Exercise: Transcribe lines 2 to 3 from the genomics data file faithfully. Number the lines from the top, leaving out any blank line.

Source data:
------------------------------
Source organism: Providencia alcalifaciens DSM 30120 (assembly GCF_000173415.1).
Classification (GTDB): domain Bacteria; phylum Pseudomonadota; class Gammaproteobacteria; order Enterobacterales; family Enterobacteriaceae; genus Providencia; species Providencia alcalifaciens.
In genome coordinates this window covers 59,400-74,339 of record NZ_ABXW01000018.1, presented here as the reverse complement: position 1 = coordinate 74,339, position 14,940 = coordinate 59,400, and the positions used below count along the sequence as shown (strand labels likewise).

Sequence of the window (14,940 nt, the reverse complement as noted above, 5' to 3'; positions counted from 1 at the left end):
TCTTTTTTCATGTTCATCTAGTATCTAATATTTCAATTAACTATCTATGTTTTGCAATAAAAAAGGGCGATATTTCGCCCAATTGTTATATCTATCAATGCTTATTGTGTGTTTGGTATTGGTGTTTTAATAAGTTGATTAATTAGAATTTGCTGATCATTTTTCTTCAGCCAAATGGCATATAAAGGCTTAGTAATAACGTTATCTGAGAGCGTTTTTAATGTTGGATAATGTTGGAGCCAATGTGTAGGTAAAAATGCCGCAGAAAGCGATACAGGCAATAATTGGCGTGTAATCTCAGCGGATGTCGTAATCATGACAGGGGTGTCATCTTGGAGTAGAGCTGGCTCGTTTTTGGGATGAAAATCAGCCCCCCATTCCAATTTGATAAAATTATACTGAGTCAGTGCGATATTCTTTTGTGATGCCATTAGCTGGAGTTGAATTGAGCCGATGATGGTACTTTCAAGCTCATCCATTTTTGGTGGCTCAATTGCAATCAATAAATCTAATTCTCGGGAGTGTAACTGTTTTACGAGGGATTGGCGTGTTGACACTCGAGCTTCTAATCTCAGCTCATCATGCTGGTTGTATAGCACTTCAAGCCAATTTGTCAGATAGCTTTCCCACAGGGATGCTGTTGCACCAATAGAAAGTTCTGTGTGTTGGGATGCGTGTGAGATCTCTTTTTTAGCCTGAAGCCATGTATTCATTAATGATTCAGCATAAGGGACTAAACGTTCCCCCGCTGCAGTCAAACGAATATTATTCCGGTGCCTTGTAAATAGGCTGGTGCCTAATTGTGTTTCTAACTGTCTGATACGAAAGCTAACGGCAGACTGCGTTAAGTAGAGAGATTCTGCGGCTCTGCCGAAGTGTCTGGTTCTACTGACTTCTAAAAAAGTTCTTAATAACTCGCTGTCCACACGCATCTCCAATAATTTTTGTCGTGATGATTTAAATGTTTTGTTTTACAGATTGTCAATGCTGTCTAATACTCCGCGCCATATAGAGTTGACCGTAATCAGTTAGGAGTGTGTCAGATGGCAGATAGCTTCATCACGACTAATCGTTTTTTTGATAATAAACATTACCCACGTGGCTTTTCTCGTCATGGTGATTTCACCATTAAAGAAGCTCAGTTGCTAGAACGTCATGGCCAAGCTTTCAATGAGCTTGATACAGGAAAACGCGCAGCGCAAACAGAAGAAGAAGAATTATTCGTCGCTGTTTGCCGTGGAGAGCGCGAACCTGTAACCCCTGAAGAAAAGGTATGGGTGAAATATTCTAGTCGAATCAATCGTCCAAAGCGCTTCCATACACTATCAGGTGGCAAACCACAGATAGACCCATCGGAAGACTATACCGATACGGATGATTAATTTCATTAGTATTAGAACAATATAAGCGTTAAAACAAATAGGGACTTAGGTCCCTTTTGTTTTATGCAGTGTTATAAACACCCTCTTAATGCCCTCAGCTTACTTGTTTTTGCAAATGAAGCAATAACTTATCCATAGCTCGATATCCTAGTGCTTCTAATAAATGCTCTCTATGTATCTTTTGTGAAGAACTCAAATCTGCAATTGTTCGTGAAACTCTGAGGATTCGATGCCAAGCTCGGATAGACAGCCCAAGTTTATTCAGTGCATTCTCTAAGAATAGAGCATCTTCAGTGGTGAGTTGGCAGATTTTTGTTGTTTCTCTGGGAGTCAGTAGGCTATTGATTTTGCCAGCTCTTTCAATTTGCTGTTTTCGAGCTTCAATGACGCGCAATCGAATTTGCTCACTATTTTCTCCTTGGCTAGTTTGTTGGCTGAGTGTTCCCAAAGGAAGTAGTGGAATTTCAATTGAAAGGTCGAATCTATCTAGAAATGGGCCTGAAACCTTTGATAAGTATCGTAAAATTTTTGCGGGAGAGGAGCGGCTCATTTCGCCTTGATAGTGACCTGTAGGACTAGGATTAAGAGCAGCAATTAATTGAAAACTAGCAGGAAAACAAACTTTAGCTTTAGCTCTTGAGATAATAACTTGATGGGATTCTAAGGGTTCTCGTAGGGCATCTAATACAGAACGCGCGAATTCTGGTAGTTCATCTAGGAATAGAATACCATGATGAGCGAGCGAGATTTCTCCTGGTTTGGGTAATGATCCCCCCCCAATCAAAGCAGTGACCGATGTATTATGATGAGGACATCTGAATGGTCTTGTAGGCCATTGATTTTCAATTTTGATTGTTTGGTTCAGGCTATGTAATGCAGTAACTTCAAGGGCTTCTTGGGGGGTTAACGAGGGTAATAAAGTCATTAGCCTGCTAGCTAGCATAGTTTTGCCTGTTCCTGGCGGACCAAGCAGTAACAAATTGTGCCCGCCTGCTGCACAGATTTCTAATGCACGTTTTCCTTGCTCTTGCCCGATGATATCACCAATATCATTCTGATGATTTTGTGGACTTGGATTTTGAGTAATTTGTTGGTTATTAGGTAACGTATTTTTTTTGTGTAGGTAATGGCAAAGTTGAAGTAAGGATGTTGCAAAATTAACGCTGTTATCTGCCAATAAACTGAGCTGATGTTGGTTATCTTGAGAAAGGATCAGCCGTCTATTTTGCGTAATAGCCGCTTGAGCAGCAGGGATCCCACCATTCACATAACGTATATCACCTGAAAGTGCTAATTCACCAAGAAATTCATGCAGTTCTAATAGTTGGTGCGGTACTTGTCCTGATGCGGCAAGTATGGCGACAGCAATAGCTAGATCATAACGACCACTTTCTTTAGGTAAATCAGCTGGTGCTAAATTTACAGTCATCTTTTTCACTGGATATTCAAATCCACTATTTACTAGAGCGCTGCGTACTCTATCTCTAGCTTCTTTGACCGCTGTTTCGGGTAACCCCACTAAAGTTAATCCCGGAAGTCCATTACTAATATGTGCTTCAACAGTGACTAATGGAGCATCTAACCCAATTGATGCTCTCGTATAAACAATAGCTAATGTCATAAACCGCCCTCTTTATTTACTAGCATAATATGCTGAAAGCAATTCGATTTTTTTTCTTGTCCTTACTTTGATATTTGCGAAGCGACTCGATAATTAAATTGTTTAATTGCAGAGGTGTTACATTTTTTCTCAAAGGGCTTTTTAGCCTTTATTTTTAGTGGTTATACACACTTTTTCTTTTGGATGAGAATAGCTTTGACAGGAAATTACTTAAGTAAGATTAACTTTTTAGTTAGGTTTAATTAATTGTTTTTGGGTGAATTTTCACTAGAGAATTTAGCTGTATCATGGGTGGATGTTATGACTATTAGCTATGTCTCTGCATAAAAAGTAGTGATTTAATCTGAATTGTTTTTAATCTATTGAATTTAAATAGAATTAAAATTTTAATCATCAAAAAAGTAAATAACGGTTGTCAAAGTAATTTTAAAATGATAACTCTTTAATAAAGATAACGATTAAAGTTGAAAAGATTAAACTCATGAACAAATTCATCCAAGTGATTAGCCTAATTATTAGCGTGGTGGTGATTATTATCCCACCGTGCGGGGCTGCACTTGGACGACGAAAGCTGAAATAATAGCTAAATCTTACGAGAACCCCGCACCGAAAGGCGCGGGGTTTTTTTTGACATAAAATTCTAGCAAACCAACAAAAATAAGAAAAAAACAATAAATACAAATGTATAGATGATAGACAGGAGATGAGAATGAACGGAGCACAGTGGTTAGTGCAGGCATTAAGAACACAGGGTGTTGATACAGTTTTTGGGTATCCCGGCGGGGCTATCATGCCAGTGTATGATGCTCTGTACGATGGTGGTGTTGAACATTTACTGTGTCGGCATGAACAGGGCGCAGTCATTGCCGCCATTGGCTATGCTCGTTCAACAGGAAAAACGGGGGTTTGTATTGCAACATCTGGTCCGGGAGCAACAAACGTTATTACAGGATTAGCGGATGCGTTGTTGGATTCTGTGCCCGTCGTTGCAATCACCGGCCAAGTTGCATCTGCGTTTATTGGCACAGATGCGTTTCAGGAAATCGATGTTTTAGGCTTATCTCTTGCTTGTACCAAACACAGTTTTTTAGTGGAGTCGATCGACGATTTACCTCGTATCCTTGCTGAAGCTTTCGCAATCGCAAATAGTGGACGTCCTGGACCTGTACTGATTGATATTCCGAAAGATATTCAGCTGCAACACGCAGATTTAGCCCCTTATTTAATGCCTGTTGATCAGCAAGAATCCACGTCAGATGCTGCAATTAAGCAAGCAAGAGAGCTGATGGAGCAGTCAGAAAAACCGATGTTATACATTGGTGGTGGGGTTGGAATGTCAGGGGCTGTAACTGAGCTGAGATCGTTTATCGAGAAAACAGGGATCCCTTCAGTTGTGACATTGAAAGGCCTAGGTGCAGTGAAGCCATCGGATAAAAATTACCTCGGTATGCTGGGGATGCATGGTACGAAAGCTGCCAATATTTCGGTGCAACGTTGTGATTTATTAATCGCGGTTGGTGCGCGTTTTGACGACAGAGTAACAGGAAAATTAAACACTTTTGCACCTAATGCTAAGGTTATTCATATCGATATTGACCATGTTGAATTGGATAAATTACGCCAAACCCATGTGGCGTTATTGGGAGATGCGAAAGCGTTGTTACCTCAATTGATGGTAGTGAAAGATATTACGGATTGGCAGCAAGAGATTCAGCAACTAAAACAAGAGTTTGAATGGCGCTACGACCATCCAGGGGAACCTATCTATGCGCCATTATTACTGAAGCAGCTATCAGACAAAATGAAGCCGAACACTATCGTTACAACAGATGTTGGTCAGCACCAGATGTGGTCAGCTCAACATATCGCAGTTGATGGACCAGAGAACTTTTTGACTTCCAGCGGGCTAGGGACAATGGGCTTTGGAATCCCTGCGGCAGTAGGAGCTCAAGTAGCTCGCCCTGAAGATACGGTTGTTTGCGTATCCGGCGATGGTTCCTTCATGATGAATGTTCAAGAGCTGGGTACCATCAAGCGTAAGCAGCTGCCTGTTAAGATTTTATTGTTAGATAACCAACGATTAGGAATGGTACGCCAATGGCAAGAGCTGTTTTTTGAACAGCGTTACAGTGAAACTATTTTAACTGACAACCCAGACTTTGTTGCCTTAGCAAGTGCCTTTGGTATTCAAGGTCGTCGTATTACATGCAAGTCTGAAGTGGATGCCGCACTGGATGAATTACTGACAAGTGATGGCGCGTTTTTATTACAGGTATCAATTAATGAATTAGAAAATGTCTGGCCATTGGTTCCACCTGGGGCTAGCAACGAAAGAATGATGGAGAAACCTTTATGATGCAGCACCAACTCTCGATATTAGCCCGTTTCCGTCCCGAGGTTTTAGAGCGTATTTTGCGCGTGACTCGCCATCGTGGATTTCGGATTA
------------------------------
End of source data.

Classification (GTDB): domain Bacteria; phylum Pseudomonadota; class Gammaproteobacteria; order Enterobacterales; family Enterobacteriaceae; genus Providencia; species Providencia alcalifaciens.
In genome coordinates this window covers 59,400-74,339 of record NZ_ABXW01000018.1, presented here as the reverse complement: position 1 = coordinate 74,339, position 14,940 = coordinate 59,400, and the positions used below count along the sequence as shown (strand labels likewise).